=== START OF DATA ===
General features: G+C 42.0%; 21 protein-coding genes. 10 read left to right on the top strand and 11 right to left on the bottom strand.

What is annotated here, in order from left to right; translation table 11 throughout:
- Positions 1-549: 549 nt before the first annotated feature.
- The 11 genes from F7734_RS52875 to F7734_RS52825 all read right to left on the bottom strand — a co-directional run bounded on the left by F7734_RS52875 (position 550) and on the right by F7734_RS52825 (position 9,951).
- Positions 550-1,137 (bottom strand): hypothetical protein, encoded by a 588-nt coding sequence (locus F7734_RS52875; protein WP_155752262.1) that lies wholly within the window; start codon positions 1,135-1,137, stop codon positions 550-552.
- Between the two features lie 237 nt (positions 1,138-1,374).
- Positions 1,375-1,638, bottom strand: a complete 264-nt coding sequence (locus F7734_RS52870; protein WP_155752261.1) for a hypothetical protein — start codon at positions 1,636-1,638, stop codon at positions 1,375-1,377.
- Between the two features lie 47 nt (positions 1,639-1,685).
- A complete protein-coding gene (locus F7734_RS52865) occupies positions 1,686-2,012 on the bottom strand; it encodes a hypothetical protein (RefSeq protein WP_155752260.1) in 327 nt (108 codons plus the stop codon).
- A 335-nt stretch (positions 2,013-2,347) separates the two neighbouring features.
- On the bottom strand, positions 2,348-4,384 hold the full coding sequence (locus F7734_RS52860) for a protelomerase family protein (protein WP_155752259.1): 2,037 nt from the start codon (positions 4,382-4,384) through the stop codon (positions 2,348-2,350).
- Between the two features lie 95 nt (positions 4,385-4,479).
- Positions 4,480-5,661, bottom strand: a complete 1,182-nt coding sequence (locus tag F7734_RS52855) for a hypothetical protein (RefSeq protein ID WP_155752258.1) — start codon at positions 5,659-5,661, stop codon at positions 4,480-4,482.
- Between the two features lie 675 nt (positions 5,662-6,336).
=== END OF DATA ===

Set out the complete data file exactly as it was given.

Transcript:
General features: G+C 42.0%; 21 protein-coding genes. 10 read left to right on the top strand and 11 right to left on the bottom strand.

What is annotated here, in order from left to right; translation table 11 throughout:
- Positions 1-549: 549 nt before the first annotated feature.
- The 11 genes from F7734_RS52875 to F7734_RS52825 all read right to left on the bottom strand — a co-directional run bounded on the left by F7734_RS52875 (position 550) and on the right by F7734_RS52825 (position 9,951).
- Positions 550-1,137 (bottom strand): hypothetical protein, encoded by a 588-nt coding sequence (locus F7734_RS52875; protein WP_155752262.1) that lies wholly within the window; start codon positions 1,135-1,137, stop codon positions 550-552.
- Between the two features lie 237 nt (positions 1,138-1,374).
- Positions 1,375-1,638, bottom strand: a complete 264-nt coding sequence (locus F7734_RS52870; protein WP_155752261.1) for a hypothetical protein — start codon at positions 1,636-1,638, stop codon at positions 1,375-1,377.
- Between the two features lie 47 nt (positions 1,639-1,685).
- A complete protein-coding gene (locus F7734_RS52865) occupies positions 1,686-2,012 on the bottom strand; it encodes a hypothetical protein (RefSeq protein WP_155752260.1) in 327 nt (108 codons plus the stop codon).
- A 335-nt stretch (positions 2,013-2,347) separates the two neighbouring features.
- On the bottom strand, positions 2,348-4,384 hold the full coding sequence (locus F7734_RS52860) for a protelomerase family protein (protein WP_155752259.1): 2,037 nt from the start codon (positions 4,382-4,384) through the stop codon (positions 2,348-2,350).
- Between the two features lie 95 nt (positions 4,385-4,479).
- Positions 4,480-5,661, bottom strand: a complete 1,182-nt coding sequence (locus tag F7734_RS52855) for a hypothetical protein (RefSeq protein ID WP_155752258.1) — start codon at positions 5,659-5,661, stop codon at positions 4,480-4,482.
- Between the two features lie 675 nt (positions 5,662-6,336).